After Rickman's death in January 2016, fans were dying to know what that piece of information was that Rickman took to his grave. Rowling decided to alleviate the pain of mourning fans by letting them know Rickman's greatest secret.
"I told Alan what lies behind the word always," Rowling responded to a Twitter fan. This means that, while the other characters in Harry Potter had no idea what the ending of the book - or film - series would be, Alan Rickman knew what was in store for his character all the while.
For those who aren't familiar with what the word "always" symbolizes in Harry Potter, it's a quote from Professor Snape's character that really shapes the good guy side of Snape that readers rarely see. We spend the entire series thinking that Snape is a huge jerk, especially when he outright murders Dumbledore in front of Harry. But it turns out that Snape's best-kept secret was that he was actually a real softie all along.
Snape has been in love with Harry Potter's mom, Lily Potter (neé Evans), ever since they were children. When Dumbledore finds out that Snape is still in love with Lily Potter - even after her untimely death at the hands of Lord Voldemort - he asks him, "Really Severus? After all this time?" and Snape replies, "Always."Rowling explained this to Rickman early on, so that he could always act the way that his character was intended to - with tons of loving care for Harry Potter layered underneath a sheen of sarcasm and feigned hatred of his arrogance.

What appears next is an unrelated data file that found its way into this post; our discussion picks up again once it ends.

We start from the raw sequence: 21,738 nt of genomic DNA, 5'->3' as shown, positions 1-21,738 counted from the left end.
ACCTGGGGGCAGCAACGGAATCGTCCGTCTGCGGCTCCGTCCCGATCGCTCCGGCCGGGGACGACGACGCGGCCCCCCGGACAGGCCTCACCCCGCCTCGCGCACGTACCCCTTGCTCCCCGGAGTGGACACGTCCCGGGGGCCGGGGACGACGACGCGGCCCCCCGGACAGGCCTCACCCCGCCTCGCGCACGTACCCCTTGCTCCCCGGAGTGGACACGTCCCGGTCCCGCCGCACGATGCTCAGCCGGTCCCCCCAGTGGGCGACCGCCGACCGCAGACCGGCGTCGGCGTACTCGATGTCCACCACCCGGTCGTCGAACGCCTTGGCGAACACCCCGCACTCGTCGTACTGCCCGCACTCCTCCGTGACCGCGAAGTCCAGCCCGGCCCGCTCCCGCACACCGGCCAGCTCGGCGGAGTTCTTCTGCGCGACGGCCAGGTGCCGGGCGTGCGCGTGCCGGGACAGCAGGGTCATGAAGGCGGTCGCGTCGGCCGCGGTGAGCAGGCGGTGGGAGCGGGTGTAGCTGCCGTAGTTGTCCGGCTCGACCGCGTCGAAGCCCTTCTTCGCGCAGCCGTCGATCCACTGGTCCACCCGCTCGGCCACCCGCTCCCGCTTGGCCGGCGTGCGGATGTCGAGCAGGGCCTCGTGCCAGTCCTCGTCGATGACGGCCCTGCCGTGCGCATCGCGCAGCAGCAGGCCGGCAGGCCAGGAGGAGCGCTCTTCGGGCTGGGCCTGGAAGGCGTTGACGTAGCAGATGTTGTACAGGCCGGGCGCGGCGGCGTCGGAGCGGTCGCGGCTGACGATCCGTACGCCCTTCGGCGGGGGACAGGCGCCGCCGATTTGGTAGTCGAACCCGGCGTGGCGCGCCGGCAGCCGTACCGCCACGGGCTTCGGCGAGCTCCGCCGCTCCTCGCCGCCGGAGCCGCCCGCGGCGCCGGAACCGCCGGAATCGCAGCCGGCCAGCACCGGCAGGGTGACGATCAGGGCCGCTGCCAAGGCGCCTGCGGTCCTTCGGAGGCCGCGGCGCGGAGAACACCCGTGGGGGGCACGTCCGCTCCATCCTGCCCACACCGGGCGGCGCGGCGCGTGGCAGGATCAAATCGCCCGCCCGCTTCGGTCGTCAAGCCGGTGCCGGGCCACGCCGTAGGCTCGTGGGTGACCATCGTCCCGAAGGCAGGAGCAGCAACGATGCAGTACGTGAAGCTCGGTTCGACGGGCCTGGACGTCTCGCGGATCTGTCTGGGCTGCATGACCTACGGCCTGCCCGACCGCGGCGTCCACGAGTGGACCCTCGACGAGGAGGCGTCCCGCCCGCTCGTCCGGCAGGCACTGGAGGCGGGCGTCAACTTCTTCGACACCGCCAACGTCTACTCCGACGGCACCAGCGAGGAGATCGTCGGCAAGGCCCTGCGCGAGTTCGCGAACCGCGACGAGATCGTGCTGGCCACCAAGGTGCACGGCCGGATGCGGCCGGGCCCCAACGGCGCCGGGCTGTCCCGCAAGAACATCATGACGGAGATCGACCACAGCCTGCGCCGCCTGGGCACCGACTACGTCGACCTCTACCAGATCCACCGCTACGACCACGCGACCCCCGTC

She Didn't Enjoy Killing Off Remus Lupin
Beginning in 2015, Rowling promised to apologize for a death in the Harry Potter series every year on the anniversary of the end of the Second Wizarding War (May 2). In 2016, she focused her contrition on Remus Lupin, a werewolf and former Defense Against the Dark Arts professor who knew Harry's parents and became a fan favorite.
In a series of tweets, Rowling said: "Once again, it's the anniversary of the Battle of Hogwarts so, as promised, I shall [apologize] for a death. This year: Remus Lupin... In the interests of total honesty I'd also like to confess that I didn't decide to kill Lupin until I wrote Order of the Phoenix."She continued, "Arthur lived, so Lupin had to die. I'm sorry. I didn't enjoy doing it. The only time my editor ever saw me cry was over the fate of Teddy."
Dumbledore Could See Harry in the Invisibility Cloak
Rowling confirmed something that fans had speculated about when she said that Dumbledore could silently use the incantation "homenum revelio" and see him any time. So Dumbledore probably attended a good many secret meetings.
As a Film, Fantastic Beasts Was an Accident
Rowling never planned on becoming a screenwriter. “I never aspired to this. This is very much an added extra," she explained to the BBC, looking very much surprised about the existence of the prequel franchise. "And the reason this exists, Fantastic Beasts, is because I couldn’t let the story go. Warner Brothers wanted to do something with Newt and I knew a lot about Newt so I thought I’d better give them what I’ve got. So I started writing notes. And I wrote a story. Then I banged out a screenplay which I thought they would give to someone more competent and they said, ’No, you can do that.’ So it was a bit of an accident.”